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• Time’s up: Democrats corner Obama
• Baier Tracks: You know it’s bad when…
• WebMD paid to play up ObamaCare
• Contested ballots put Virginia Dem over the top
• Let’s do it (for the health insurance)
TIME’S UP: DEMOCRATS CORNER OBAMA - After six weeks of botches and bungles, Democrats are out of patience with President Obama’s failure to launch his signature health insurance entitlement program. A suggestion by former President Bill Clinton to allow Americans to keep health plans banned by ObamaCare was followed just hours later by a similar call from Sen. Dianne Feinstein, D-Calif. It was one thing when the plea came from Sen. Mary Landrieu, D-La., a red-state Democrat who is fleeing a president deeply unpopular in her home state. But to have an electorally safe, reliably liberal, blue-state senator join the push means that the president is out of time. Even House Minority Whip Steny Hoyer is saying he is not closing the door to voting for Rep. Fred Upton’s, R-Mich., proposal that would allow insurers to continue selling insurance plans that would otherwise be banned under the law. Fox News has more.
Oregon Democrat: Obama was “grossly misleading” - In an interview with Portland TV station KGW, Rep. Kurt Schrader, D-Ore., took a hard line on President Obama’s decision not to honor the “if you like it” pledge. “I think the president saying you could stay with it and not being honest that a lot of these policies were going to get cancelled was grossly misleading to the American public and is causing added stress and added strife as we go through a really difficult time with health care,” he said. Watch here.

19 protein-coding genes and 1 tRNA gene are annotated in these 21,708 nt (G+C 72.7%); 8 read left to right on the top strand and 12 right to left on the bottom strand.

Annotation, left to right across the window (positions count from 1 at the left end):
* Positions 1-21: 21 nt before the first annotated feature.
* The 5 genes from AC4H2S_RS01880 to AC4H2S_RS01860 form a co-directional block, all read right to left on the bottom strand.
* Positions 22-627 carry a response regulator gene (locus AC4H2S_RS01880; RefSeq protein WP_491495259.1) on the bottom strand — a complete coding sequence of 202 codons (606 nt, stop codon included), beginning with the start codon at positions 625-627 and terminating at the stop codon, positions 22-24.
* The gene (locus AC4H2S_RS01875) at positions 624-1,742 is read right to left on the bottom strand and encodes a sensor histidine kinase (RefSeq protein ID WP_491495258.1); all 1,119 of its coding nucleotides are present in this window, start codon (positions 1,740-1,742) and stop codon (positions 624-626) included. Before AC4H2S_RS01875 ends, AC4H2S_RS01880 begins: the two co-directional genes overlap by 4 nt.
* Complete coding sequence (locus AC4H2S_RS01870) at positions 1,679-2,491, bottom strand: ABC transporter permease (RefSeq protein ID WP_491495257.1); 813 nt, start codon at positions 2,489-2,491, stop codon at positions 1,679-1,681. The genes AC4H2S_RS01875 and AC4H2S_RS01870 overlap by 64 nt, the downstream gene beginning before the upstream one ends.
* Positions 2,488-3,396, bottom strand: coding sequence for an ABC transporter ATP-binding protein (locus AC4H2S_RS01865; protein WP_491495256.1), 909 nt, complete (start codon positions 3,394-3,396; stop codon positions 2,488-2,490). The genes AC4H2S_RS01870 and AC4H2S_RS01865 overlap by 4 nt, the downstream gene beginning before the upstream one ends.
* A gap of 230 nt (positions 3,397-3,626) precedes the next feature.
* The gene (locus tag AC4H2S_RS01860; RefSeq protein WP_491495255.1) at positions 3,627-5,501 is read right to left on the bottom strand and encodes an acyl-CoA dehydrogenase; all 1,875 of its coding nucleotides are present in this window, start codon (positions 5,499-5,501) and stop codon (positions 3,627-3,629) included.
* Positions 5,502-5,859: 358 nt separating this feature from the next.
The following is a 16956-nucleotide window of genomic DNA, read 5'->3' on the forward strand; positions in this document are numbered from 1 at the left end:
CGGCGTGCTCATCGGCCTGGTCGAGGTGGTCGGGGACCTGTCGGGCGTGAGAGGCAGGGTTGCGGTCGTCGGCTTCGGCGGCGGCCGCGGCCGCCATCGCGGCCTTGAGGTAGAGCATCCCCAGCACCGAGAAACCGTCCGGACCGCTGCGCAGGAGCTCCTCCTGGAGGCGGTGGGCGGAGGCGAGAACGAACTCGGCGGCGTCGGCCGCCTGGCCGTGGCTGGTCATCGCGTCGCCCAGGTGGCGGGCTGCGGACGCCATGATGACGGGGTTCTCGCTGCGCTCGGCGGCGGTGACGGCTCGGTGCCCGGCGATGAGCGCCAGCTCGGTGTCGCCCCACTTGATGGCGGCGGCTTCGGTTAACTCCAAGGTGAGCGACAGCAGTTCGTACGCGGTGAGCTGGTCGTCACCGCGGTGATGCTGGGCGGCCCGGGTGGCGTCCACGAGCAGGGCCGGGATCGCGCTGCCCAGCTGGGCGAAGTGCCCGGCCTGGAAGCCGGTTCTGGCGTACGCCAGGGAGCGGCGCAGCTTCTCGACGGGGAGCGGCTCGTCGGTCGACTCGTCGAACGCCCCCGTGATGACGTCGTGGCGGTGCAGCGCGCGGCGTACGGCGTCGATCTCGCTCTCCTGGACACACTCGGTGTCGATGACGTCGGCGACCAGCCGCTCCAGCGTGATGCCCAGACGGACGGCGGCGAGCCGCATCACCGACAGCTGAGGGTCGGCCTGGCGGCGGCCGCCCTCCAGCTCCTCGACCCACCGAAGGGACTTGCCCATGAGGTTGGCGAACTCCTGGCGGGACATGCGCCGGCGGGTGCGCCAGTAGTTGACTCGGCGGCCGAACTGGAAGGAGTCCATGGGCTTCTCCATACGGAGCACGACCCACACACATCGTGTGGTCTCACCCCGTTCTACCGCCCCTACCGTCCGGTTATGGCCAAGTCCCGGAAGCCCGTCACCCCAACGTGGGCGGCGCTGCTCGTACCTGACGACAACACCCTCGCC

What to do? - The administration is still outwardly resisting calls for legislative changes to the sputtering law, but that can’t last. But none of the options on offer look good for ObamaCare. Delaying regulations that ban existing policies could deprive the entitlement program of much-needed enrollees and jeopardize the next phase of implementation when similar rules come down on the largest share of policies in employer-based insurance. Delaying the individual mandate might mean an accelerated “death spiral” for private insurance, too. But the scope of the problems and the depth of the online botch look larger than what can be fixed by executive order or tweaking regulations. If the president wants to bunker this out, he can. But Democrats look likely to make him veto a bipartisan bill if he aims to do that.